The other tonal snafu was the introduction of a character called Arachne. Based on the Greek myth of the same name – mortal woman challenges Athena to a weaving competition, fails hard – it sees a heavily made up actress suspended (often upside-down) in the middle of the stage, appearing to Spidey in dreams and offering him perplexing advice. I honestly have no idea why she’s in the show, especially as her dark and sombre entrance is sprung on you early on, just before some far lighter high-school scenes. My best guess would be that as she’s the one who sings “Turn off the dark...” – no, even in context it still doesn’t quite make any sense – they couldn’t get rid of her, but even just thinking that makes me feel like a cynical husk of a human, so perhaps there’s something I’m just not picking up on with the Spider grand dame.


Then there’s the music. Though it’s not the next Les Mis, I enjoyed it, perhaps bolstered by a love of U2’s particular brand of guitar twanging after hundreds upon hundreds of childhood car journeys with my dad. Cuccioli, Faulkenberry and Carney boom out their lyrics with gusto, though perhaps the latter does suffer from not actually being Bono. Sorry about that.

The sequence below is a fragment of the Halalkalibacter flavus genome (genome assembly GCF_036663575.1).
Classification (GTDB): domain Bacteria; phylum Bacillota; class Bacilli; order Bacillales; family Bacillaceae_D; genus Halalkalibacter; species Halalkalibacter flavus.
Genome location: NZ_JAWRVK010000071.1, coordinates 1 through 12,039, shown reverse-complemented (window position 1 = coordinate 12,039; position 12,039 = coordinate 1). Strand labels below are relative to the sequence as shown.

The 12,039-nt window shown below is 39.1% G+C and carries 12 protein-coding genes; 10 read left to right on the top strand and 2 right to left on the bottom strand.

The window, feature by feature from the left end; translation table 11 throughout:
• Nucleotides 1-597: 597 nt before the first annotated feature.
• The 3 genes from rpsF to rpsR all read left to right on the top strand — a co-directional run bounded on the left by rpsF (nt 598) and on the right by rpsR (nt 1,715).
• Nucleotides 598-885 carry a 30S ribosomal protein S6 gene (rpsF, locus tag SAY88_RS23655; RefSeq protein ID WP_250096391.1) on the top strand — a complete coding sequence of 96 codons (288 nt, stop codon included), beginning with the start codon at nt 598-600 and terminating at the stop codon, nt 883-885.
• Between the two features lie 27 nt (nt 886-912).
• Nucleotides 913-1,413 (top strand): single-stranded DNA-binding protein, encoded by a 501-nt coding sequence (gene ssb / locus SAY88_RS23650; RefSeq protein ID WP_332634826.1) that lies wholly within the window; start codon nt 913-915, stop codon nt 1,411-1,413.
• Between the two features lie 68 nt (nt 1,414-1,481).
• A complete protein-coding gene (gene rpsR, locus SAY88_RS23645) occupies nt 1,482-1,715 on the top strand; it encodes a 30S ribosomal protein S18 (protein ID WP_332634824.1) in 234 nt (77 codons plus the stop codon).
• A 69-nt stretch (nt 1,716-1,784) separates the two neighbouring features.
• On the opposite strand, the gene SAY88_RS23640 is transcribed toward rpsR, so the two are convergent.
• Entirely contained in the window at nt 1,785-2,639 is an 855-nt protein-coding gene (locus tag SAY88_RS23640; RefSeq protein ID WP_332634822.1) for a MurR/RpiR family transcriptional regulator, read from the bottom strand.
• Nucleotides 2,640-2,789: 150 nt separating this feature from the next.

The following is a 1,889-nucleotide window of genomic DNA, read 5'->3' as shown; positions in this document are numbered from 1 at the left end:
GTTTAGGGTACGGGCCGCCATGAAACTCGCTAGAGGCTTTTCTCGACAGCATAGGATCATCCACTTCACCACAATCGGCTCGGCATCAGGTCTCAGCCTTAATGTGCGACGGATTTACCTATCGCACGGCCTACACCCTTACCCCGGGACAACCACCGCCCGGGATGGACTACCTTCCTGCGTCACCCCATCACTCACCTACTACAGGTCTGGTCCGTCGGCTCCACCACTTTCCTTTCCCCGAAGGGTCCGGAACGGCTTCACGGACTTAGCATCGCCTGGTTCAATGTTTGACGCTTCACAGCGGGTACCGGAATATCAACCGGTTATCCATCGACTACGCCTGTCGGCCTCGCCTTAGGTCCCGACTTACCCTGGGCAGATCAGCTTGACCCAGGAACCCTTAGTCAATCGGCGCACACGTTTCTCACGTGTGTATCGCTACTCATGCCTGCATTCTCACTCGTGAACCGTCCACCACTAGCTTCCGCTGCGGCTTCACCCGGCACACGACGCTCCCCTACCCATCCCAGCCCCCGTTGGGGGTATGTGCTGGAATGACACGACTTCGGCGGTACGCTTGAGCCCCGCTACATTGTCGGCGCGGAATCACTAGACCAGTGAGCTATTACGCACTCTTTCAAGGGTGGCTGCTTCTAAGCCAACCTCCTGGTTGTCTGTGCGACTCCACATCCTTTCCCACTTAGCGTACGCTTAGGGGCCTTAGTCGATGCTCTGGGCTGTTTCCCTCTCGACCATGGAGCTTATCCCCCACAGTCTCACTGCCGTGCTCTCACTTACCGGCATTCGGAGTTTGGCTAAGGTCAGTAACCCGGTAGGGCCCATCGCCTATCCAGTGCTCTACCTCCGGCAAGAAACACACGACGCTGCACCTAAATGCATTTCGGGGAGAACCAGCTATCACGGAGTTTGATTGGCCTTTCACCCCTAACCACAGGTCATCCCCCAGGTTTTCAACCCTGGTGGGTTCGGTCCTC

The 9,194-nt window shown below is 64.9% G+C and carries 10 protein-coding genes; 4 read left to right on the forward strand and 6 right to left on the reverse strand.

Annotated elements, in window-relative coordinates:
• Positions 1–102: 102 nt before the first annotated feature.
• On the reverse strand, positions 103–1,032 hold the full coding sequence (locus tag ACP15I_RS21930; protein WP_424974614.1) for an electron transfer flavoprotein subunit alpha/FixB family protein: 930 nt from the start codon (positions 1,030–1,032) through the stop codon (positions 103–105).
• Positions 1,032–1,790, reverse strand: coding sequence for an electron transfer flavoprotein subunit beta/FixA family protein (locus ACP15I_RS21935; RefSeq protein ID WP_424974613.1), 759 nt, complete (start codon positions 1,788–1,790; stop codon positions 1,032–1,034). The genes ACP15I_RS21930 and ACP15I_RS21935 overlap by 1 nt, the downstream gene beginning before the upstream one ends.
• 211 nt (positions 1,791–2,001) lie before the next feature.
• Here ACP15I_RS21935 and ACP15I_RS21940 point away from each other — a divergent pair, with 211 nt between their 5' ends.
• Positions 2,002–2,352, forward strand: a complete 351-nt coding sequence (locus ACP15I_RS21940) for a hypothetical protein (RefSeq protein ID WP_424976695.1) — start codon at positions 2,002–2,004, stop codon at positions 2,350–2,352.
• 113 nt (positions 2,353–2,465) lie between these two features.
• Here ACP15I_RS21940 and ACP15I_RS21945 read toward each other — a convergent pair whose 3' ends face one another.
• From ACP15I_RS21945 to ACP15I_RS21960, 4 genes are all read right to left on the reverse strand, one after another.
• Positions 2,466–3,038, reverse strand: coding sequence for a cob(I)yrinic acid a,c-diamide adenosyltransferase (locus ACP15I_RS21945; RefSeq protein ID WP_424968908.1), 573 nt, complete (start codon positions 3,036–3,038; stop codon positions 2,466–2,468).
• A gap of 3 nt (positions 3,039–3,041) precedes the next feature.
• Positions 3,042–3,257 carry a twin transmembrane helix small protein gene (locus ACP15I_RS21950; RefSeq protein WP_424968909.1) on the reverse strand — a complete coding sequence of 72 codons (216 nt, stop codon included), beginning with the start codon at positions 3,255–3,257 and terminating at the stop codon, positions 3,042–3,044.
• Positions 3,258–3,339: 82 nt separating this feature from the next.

The balance of a Sam Raimi-like lightness of tone in the high school and MJ scenes – when it sticks to it – is refreshing to see again in a new format, and the stage work is utterly astonishing. Each scene rolls on and off and back again and up again and into the floor and from the sky like a pop-up comic book, allowing for Carney and his suited-up stunt doubles to sprint about Peter’s bedroom as it hangs in the middle of the air as well as dash up the Chrysler Building as it’s assembled horizontally, jutting out over the crowd. The wirework, too, will draw gasps from even the most hardened Cirque du Soleil aficionados, with the Green Goblin’s flyer and Spidey’s web-slinging allowing for several moments where the overdressed opponents practically give you a haircut as they jet about the stalls.

But as I previously mentioned, the general feeling is of bonkers-ness. At times absurd, occasionally very sweet and fitfully funny, it’s not going to win many awards – aside from technical stagecraft ones, where they deserve pretty much all of them – it’s a bit of a hot mess, but one die-hard Spidey fans and families containing six year-old boys will find hard not to enjoy. 


*I’m yet to see London’s Buckingham Palace-set version, complete with Wolverine, a red bus and a spectacular
Fastball Special, but the New York edition boasts Loki and an intriguing reference to The Avengers, which I can’t help but love.



P.S. As I mentioned in my other Spider-Blog, The Amazing Spider-Man is out on Blu-ray(TM) 3D, Blu-ray and DVD 26th November. To make your own way to New York to get your own fix of Spidery goodness, head to American Airlines at aa.com.


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Comments

1 BlackHoleP
Posted on Friday November 30, 2012, 16:32
I saw this in NYC back in October - overall I did enjoy it, although agree it was pretty bonkers! I thought the sets & wire-work in particular were excellent.